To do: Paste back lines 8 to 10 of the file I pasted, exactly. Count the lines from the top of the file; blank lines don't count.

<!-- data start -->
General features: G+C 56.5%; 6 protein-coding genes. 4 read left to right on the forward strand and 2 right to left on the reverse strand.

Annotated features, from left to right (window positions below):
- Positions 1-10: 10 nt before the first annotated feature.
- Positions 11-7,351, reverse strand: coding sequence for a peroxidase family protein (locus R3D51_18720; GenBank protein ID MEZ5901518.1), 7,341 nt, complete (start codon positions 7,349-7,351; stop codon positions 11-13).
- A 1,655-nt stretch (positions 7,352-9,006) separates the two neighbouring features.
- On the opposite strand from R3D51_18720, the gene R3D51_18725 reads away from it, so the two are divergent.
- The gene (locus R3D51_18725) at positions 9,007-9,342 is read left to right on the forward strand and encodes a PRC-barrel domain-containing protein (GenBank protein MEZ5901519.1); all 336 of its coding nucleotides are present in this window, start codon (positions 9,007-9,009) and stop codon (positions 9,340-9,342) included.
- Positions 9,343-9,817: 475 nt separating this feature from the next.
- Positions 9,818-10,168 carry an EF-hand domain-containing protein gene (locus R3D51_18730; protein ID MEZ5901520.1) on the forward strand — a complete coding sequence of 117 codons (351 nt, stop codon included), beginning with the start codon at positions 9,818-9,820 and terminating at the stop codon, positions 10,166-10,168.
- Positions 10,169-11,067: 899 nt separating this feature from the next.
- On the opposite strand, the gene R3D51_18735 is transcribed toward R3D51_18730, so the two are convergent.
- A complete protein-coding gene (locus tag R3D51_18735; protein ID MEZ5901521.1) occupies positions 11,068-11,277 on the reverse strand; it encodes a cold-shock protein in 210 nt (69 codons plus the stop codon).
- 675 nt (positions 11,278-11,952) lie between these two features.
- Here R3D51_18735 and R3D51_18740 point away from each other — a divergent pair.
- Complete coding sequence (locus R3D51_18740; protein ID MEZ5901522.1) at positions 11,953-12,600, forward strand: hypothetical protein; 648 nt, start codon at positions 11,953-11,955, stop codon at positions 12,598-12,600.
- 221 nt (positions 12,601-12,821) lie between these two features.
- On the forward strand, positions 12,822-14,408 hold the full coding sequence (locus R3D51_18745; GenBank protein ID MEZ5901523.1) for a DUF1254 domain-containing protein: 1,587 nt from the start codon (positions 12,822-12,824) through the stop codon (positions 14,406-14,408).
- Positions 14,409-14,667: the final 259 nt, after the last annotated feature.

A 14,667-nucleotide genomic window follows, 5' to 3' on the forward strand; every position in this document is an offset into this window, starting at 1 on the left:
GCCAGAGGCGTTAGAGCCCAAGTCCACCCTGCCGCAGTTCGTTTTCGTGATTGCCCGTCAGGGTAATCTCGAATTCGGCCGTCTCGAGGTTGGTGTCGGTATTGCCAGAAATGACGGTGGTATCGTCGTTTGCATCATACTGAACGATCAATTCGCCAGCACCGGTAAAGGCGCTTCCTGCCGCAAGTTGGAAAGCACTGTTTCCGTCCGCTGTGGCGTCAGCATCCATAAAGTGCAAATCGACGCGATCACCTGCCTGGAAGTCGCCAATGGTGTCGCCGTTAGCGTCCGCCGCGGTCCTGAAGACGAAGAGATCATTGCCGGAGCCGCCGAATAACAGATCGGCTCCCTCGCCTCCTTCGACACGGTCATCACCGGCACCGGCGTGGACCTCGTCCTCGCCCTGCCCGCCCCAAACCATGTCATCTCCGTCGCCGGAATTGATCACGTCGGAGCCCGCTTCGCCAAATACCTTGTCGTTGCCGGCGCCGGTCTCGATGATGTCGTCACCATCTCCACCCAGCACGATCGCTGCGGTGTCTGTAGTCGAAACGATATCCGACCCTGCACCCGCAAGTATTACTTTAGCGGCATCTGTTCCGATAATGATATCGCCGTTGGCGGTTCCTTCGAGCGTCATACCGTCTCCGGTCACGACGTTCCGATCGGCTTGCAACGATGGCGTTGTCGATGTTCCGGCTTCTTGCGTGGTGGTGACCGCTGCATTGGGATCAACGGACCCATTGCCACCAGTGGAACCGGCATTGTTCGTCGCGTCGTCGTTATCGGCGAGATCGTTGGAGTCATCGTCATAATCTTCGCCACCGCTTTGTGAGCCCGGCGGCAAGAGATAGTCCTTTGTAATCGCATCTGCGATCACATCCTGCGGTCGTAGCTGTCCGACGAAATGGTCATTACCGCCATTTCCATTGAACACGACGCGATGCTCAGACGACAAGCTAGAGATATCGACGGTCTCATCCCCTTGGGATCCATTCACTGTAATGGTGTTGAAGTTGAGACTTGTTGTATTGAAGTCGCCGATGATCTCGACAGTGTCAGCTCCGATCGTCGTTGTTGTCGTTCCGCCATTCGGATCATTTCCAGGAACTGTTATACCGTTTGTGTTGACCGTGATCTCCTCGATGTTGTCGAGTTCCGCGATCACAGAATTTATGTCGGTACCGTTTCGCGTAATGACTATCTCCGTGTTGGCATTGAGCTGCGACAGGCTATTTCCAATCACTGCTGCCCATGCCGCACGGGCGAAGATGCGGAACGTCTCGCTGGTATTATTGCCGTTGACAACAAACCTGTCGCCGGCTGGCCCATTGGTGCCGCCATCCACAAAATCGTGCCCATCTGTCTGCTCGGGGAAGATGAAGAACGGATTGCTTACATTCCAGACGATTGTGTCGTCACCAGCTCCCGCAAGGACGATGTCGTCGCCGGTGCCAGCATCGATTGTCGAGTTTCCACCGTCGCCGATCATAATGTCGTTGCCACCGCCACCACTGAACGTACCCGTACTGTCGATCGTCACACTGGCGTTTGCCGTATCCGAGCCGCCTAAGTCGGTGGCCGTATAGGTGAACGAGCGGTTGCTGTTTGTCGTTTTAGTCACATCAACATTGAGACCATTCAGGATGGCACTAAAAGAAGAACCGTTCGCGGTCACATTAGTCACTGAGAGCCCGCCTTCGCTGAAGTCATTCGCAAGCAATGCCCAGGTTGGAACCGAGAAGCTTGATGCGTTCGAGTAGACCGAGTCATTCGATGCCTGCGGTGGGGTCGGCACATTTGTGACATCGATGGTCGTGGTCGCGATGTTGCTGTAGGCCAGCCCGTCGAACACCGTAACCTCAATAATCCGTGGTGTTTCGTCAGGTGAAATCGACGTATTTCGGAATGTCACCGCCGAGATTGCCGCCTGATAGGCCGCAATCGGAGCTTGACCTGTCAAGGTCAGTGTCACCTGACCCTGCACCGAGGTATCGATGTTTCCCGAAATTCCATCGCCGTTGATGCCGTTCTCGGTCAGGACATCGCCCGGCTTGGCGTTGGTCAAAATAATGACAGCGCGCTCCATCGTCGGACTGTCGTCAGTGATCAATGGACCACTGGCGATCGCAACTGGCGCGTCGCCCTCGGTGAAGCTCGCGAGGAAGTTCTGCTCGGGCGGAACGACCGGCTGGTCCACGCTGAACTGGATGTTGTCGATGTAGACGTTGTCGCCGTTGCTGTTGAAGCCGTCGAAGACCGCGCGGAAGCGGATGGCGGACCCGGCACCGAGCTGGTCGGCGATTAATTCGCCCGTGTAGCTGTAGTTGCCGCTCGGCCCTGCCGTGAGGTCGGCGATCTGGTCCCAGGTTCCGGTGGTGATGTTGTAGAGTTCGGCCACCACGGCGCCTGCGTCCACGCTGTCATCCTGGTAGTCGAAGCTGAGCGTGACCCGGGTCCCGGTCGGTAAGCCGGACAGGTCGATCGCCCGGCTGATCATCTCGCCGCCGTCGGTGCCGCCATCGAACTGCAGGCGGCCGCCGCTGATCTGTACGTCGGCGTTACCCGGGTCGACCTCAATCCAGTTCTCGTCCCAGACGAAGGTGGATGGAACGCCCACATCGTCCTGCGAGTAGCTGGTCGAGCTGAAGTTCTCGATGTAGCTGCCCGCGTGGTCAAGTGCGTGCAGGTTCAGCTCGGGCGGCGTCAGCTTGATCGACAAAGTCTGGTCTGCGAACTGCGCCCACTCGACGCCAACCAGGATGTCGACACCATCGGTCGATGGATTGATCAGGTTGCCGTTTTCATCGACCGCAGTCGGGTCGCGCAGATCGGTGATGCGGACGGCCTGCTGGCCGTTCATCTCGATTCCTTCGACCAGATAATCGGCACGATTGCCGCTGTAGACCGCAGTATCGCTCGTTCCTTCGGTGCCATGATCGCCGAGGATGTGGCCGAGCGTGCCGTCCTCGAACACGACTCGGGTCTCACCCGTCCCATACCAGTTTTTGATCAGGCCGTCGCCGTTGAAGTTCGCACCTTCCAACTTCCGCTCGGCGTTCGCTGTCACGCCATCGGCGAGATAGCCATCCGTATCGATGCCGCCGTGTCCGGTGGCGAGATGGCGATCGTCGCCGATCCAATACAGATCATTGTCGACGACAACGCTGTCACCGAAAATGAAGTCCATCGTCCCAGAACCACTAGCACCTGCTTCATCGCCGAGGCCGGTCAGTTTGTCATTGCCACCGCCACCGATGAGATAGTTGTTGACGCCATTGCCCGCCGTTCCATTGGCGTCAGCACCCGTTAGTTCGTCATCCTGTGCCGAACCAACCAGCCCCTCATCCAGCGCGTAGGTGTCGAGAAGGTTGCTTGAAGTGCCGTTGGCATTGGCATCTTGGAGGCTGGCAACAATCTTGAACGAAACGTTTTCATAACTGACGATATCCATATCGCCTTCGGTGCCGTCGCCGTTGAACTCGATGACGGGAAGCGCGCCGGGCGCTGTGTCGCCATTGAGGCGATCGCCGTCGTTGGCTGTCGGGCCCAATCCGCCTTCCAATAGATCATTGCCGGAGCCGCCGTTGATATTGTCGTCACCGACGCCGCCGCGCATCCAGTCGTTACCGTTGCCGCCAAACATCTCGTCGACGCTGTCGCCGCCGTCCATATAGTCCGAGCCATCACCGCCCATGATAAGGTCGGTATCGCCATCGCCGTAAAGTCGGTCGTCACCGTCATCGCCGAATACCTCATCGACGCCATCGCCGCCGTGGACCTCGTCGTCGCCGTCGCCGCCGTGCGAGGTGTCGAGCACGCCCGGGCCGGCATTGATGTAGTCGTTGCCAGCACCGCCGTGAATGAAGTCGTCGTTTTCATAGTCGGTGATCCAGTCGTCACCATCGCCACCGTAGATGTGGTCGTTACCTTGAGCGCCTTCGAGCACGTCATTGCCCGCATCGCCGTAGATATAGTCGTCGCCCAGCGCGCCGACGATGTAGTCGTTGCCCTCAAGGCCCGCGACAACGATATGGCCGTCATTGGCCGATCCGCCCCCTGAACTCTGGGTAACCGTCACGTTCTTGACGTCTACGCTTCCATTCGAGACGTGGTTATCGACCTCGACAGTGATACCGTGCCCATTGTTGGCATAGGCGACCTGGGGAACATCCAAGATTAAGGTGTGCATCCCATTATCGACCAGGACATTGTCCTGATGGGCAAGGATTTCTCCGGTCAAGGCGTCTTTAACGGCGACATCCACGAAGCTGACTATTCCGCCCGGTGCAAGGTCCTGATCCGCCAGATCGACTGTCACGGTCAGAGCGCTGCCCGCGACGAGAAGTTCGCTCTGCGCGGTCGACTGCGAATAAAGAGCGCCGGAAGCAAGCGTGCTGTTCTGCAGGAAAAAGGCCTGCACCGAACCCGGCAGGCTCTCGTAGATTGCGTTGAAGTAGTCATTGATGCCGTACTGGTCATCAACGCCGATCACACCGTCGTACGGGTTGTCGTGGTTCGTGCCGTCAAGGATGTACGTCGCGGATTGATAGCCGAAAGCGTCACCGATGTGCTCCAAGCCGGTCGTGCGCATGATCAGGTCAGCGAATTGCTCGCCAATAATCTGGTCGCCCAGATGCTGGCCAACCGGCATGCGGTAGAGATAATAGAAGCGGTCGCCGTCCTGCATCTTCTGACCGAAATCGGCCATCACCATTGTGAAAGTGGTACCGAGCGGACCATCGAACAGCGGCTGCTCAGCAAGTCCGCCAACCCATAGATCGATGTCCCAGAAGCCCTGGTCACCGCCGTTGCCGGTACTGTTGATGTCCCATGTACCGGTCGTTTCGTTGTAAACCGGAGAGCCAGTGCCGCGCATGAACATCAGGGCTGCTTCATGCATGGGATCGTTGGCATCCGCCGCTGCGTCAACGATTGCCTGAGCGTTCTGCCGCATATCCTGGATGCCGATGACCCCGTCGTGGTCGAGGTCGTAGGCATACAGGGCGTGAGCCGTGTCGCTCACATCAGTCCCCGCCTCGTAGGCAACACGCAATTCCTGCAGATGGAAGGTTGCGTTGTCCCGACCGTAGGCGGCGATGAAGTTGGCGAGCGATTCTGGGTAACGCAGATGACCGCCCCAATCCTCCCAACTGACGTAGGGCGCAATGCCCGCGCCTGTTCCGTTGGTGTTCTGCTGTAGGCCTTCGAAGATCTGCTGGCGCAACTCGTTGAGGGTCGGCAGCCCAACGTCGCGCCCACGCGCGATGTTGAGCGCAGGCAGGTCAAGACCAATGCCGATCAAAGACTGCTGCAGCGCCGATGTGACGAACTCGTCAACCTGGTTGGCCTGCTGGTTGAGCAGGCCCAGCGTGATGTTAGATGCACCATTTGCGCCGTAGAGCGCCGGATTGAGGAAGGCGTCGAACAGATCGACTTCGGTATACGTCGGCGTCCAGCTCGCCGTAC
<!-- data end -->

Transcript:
- Positions 9,343-9,817: 475 nt separating this feature from the next.
- Positions 9,818-10,168 carry an EF-hand domain-containing protein gene (locus R3D51_18730; protein ID MEZ5901520.1) on the forward strand — a complete coding sequence of 117 codons (351 nt, stop codon included), beginning with the start codon at positions 9,818-9,820 and terminating at the stop codon, positions 10,166-10,168.
- Positions 10,169-11,067: 899 nt separating this feature from the next.